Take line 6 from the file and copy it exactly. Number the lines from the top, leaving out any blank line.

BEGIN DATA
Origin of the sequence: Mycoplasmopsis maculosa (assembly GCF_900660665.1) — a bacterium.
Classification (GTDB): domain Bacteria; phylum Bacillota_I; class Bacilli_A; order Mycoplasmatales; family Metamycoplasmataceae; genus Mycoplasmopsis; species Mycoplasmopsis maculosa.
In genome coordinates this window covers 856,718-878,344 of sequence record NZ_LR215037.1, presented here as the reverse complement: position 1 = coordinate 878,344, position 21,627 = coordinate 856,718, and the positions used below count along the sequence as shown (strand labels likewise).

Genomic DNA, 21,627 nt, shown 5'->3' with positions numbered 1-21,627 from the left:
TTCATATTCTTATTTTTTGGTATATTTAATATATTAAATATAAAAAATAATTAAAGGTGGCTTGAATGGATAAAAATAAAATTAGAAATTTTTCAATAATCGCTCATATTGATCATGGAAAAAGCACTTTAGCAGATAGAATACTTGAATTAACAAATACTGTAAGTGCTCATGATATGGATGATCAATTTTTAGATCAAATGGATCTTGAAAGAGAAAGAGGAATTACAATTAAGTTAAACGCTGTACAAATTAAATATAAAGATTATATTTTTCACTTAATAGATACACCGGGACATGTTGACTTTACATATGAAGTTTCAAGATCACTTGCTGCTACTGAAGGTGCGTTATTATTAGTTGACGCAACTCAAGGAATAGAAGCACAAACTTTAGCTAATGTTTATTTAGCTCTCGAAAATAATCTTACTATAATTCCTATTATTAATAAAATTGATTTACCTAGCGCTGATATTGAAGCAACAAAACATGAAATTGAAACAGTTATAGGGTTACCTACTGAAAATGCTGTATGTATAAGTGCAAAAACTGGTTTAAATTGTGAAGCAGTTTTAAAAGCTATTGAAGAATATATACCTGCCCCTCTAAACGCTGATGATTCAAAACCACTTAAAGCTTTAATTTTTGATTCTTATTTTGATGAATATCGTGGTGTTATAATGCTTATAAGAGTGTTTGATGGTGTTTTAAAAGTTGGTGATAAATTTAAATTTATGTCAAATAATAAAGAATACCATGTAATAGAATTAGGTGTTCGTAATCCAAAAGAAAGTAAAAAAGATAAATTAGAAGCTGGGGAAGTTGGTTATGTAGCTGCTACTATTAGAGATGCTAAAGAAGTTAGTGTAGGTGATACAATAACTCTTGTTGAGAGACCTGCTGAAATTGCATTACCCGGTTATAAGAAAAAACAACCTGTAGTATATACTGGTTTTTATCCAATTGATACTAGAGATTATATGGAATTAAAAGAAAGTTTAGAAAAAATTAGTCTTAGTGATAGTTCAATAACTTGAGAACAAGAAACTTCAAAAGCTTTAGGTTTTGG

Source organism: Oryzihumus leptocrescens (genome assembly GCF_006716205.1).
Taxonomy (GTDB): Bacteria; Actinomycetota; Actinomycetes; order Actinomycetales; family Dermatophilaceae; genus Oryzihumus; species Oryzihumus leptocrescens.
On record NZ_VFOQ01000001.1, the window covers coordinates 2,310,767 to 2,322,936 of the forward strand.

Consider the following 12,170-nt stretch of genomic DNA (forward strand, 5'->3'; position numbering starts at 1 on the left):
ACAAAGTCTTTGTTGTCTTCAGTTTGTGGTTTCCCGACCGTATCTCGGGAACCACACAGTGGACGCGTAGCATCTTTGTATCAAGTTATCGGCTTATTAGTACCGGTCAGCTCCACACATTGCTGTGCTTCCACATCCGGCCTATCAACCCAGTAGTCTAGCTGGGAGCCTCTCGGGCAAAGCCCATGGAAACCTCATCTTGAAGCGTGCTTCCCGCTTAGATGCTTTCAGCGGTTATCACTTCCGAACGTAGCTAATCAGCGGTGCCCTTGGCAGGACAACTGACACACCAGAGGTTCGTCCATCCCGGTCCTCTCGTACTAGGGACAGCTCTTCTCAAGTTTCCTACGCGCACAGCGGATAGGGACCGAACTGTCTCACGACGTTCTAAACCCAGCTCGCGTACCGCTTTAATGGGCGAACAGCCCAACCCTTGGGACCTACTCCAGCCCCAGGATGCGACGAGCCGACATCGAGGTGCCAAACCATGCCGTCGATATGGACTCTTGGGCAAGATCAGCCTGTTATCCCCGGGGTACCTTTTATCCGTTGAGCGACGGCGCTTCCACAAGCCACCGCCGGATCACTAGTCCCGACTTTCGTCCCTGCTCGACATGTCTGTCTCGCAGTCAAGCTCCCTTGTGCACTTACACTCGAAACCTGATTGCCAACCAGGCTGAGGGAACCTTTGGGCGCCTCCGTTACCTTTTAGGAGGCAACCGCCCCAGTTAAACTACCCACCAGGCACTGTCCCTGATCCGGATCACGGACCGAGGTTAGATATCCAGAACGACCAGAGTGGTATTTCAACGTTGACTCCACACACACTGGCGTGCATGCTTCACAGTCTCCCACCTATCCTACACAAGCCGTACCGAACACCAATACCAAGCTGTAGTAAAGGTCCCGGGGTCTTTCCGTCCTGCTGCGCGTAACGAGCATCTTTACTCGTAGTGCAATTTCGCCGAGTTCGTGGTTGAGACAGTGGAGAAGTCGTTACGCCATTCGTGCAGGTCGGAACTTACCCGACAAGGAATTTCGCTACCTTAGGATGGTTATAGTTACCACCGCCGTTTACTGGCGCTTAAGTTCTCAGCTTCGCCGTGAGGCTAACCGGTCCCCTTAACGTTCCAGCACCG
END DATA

Source organism: Oryzihumus leptocrescens (genome assembly GCF_006716205.1).